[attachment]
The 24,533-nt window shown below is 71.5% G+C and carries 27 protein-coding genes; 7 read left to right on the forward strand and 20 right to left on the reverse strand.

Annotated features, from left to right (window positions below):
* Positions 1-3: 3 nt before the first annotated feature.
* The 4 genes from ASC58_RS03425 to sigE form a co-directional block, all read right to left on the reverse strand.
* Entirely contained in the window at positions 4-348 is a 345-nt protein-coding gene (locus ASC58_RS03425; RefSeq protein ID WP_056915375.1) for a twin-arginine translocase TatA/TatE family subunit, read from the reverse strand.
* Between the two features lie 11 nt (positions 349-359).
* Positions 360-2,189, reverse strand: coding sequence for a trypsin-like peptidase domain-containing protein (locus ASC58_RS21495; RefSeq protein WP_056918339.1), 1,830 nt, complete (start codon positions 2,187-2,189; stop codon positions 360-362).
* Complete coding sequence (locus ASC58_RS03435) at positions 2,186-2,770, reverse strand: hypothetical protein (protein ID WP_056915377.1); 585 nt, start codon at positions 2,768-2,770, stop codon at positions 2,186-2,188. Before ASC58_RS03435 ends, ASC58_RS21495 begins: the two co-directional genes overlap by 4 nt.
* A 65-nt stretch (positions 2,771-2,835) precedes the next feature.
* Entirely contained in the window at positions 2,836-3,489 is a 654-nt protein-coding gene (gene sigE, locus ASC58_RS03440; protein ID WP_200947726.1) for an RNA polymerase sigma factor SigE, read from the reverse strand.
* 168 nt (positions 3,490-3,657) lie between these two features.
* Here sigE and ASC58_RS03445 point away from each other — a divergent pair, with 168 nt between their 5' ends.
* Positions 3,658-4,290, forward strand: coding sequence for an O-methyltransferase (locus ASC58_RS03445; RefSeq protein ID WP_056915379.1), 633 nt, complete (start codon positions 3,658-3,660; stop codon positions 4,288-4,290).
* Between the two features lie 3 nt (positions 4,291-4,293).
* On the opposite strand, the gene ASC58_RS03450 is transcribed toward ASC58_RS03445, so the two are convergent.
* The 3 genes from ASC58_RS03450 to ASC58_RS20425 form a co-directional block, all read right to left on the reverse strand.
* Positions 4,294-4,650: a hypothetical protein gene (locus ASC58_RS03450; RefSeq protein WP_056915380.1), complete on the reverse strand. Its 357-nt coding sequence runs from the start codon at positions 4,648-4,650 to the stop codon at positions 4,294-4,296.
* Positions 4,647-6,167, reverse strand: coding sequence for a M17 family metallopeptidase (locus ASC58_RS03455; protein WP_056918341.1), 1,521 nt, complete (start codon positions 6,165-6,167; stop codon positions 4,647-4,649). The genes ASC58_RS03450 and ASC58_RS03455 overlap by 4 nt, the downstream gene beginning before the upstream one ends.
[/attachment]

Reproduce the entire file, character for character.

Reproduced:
The 24,533-nt window shown below is 71.5% G+C and carries 27 protein-coding genes; 7 read left to right on the forward strand and 20 right to left on the reverse strand.

Annotated features, from left to right (window positions below):
* Positions 1-3: 3 nt before the first annotated feature.
* The 4 genes from ASC58_RS03425 to sigE form a co-directional block, all read right to left on the reverse strand.
* Entirely contained in the window at positions 4-348 is a 345-nt protein-coding gene (locus ASC58_RS03425; RefSeq protein ID WP_056915375.1) for a twin-arginine translocase TatA/TatE family subunit, read from the reverse strand.
* Between the two features lie 11 nt (positions 349-359).
* Positions 360-2,189, reverse strand: coding sequence for a trypsin-like peptidase domain-containing protein (locus ASC58_RS21495; RefSeq protein WP_056918339.1), 1,830 nt, complete (start codon positions 2,187-2,189; stop codon positions 360-362).
* Complete coding sequence (locus ASC58_RS03435) at positions 2,186-2,770, reverse strand: hypothetical protein (protein ID WP_056915377.1); 585 nt, start codon at positions 2,768-2,770, stop codon at positions 2,186-2,188. Before ASC58_RS03435 ends, ASC58_RS21495 begins: the two co-directional genes overlap by 4 nt.
* A 65-nt stretch (positions 2,771-2,835) precedes the next feature.
* Entirely contained in the window at positions 2,836-3,489 is a 654-nt protein-coding gene (gene sigE, locus ASC58_RS03440; protein ID WP_200947726.1) for an RNA polymerase sigma factor SigE, read from the reverse strand.
* 168 nt (positions 3,490-3,657) lie between these two features.
* Here sigE and ASC58_RS03445 point away from each other — a divergent pair, with 168 nt between their 5' ends.
* Positions 3,658-4,290, forward strand: coding sequence for an O-methyltransferase (locus ASC58_RS03445; RefSeq protein ID WP_056915379.1), 633 nt, complete (start codon positions 3,658-3,660; stop codon positions 4,288-4,290).
* Between the two features lie 3 nt (positions 4,291-4,293).
* On the opposite strand, the gene ASC58_RS03450 is transcribed toward ASC58_RS03445, so the two are convergent.
* The 3 genes from ASC58_RS03450 to ASC58_RS20425 form a co-directional block, all read right to left on the reverse strand.
* Positions 4,294-4,650: a hypothetical protein gene (locus ASC58_RS03450; RefSeq protein WP_056915380.1), complete on the reverse strand. Its 357-nt coding sequence runs from the start codon at positions 4,648-4,650 to the stop codon at positions 4,294-4,296.
* Positions 4,647-6,167, reverse strand: coding sequence for a M17 family metallopeptidase (locus ASC58_RS03455; protein WP_056918341.1), 1,521 nt, complete (start codon positions 6,165-6,167; stop codon positions 4,647-4,649). The genes ASC58_RS03450 and ASC58_RS03455 overlap by 4 nt, the downstream gene beginning before the upstream one ends.